“You have the chance to do something good. Now is not the time to hesitate”
By Nicole Ganglani | Photo from Inquirer.net
As more Filipinos ride bikes for transportation, the Metro Manila Development Authority (MMDA) and Department of Transportation have finally started setting up bike lanes along EDSA on Saturday, June 13.
MMDA spokesperson Celina Pialago says that MMDA will allot 1.2 meters of space for cyclists but the current road markings will only be temporary as they, together with the bike lanes, are still up for evaluation.
“We see the urgency of having bike lanes. Kailangan na magka-bike lanes since ‘yon na ang bagong mode of transportation ng mga kababayan natin,” says Pialago in a story published by CNN Philippines.
The MMDA, which advised cyclists to bike on sidewalks last May, says their final plan is to construct elevated and protected bike lanes along EDSA. However, Pialago says that this can’t be done right now because of budget issues.
“Yong initial na plano namin sana, elevated. But that will take time. Due to budget constraints, syempre may budget issues ang lahat ng proyektong may construction,” adds Pialago.
Cycling advocates speak up
Cycling Matters, a group dedicated to turning Metro Manila into a bike-friendly city, aired their concern regarding MMDA’s latest construction via Facebook on Sunday, June 14. The group stated that a “crammed” one-meter bike lane isn’t suitable and consistent enough along EDSA, clarifying that a one-meter bike lane isn’t enough to ensure cyclist safety.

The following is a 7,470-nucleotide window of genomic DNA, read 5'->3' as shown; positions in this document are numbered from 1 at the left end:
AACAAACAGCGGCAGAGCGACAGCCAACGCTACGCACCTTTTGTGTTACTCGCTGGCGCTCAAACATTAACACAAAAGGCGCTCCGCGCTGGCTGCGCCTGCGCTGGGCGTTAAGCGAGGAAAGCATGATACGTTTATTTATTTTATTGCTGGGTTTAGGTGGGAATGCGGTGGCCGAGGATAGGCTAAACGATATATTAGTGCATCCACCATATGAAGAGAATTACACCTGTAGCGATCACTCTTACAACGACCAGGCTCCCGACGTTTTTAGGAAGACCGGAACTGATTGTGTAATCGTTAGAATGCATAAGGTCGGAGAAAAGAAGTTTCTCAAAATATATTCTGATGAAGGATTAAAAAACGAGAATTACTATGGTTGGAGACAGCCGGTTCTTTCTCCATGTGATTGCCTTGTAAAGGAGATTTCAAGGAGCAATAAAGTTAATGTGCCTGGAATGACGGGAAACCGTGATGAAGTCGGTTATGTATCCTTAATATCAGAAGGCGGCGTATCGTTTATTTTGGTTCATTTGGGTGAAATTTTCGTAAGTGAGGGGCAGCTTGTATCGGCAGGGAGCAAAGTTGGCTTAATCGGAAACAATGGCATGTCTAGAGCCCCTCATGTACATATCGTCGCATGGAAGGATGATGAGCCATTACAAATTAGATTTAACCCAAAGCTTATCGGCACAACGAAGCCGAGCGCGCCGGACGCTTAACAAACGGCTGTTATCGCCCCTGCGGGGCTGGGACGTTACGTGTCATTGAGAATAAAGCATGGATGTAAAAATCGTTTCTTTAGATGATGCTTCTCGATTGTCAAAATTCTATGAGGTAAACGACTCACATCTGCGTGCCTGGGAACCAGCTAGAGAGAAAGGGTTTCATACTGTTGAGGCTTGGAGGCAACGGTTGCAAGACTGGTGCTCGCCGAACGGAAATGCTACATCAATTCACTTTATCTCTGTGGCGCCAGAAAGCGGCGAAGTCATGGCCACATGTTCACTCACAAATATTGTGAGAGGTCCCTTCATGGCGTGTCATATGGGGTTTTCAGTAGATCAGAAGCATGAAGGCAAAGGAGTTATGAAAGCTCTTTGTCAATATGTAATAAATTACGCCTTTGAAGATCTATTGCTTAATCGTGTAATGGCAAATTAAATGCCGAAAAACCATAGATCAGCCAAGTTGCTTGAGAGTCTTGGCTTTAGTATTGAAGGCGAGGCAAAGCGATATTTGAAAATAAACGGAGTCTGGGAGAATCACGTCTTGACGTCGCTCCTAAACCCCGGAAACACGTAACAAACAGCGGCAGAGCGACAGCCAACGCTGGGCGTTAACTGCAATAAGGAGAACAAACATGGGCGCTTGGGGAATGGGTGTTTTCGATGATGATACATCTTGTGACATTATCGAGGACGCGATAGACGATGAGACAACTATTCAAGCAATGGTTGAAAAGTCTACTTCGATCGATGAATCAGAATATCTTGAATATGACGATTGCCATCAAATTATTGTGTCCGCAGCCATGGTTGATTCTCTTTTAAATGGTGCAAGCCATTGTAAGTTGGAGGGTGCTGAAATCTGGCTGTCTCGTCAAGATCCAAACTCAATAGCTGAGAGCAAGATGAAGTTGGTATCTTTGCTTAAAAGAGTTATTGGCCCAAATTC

“The bike lanes turn out to be wide enough in some areas but consistency in adhering to established standards and minimum safety requirements is still a concern,” says Cycling Matters in its Facebook post. “You have the chance to do something good. Now is not the time to hesitate.”
MoveAsOne coalition, an organization consisting of 130 members advocating for safe and sustainable public transportation, also voiced their concern about the one-meter bike lanes. According to a news report published by the Inquirer.net, the group says that the current bike lanes are too narrow and should be constructed away from sidewalks.
The group also advised MMDA to expand the bike lane to a minimum of two meters or even 1.5 to 1.75 meters to make sure cyclists are protected on the road.
“A lane width of only one meter is dangerous for cyclists. The Netherlands Design Manual for Bicycle Traffic requires a bike lane width of two meters, while the Indonesian Public Works standards stipulate a minimum bike lane width of 1.5 to 1.75 meters,” says MoveAsOne.
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